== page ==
Other fees that go by the wayside typically include utilities, yard work, home maintenance, homeowner’s insurance, real estate taxes, groceries, and transportation expenses. “When you factor all of that in, it’s by and large a fairly even exchange, though Assisted Living may still be a little bit more expensive,” Gamble says.

Some older adults may resist selling their home, Gamble observes, but they’ll typically need the equity built up in the home for the long-term expense of Assisted Living.

Keep an Eye on the Future

Current costs are only one consideration when determining the affordability of Assisted Living. Keep in mind, too, how much Assisted Living expenses will be in two years, five years, or ten years down the road.

“The cost of long-term care has been increasing 4.5 percent per year, which is faster than inflation in general,” says Gamble.

Seniors on a fixed income will not receive a large enough adjustment to compensate for that increase. In fact, Gamble reports that seniors receiving Social Security benefits did not see an increase at all in 2016 because of a net-zero rise in the Consumer Price Index from the previous year. However, the net-zero rise was due in part to lower gas prices, and most seniors drive less than younger people. The effective increase for seniors means their benefits won’t go as far for this calendar year. For reasons such as these, consider the added expense of inflation when creating a long-term budget for Assisted Living.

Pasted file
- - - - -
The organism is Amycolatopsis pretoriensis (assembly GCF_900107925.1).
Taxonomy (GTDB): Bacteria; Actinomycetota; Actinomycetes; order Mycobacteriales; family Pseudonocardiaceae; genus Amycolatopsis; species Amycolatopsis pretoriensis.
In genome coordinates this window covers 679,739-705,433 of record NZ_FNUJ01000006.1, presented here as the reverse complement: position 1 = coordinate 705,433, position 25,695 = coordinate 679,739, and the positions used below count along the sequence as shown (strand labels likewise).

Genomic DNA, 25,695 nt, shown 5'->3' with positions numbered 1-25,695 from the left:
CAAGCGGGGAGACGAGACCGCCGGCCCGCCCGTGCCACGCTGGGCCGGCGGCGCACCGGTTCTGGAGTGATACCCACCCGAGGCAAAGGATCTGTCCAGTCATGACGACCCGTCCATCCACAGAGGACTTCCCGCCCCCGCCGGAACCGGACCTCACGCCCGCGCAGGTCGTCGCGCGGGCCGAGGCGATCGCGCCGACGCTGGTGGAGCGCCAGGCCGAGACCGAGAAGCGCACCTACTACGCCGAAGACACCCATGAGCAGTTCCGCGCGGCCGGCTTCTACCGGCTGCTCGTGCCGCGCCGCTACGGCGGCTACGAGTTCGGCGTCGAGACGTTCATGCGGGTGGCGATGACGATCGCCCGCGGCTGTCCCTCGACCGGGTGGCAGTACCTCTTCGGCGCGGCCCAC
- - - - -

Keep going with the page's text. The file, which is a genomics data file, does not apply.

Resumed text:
Other factors to consider are your future health prospects and your potential longevity. If your parent’s health declines to the point that they require Skilled Nursing, you’ll spend twice as much per month as originally planned.

Since planning for your parent’s longevity is not an exact science, Gamble recommends seniors budget enough to cover a 90-percent probability that they will not outlive their money. For example, a seventy-five-year-old man should save enough money to cover 20.6 years of expenses to meet that 90-percent probability, whereas a woman of that age should cover 21.9 years of expenses. Gamble has a complete drop-down chart (scroll down the page to see it) showing the number of years covered by this probability for men and women, ages sixty-five through ninety.

“One of the biggest worries among seniors is that they will run out of money,” Gamble says. “Many seniors want to accumulate assets, so they have money to pass on to their children, but the bigger priority should be having enough money to take care of themselves in their older years.”

Seek Financial Advice

shutterstock_236125216Figuring out how much your family can afford to spend on Assisted Living is not necessarily a do-it-yourself task. For that reason, Gamble has an additional piece of advice: “Work with a financial advisor to assist you in converting each financial asset into a stream of monthly payments.”

With a professional’s help, you can determine the most appropriate senior living option; one that is affordable, comfortable, and suited to your parent’s needs.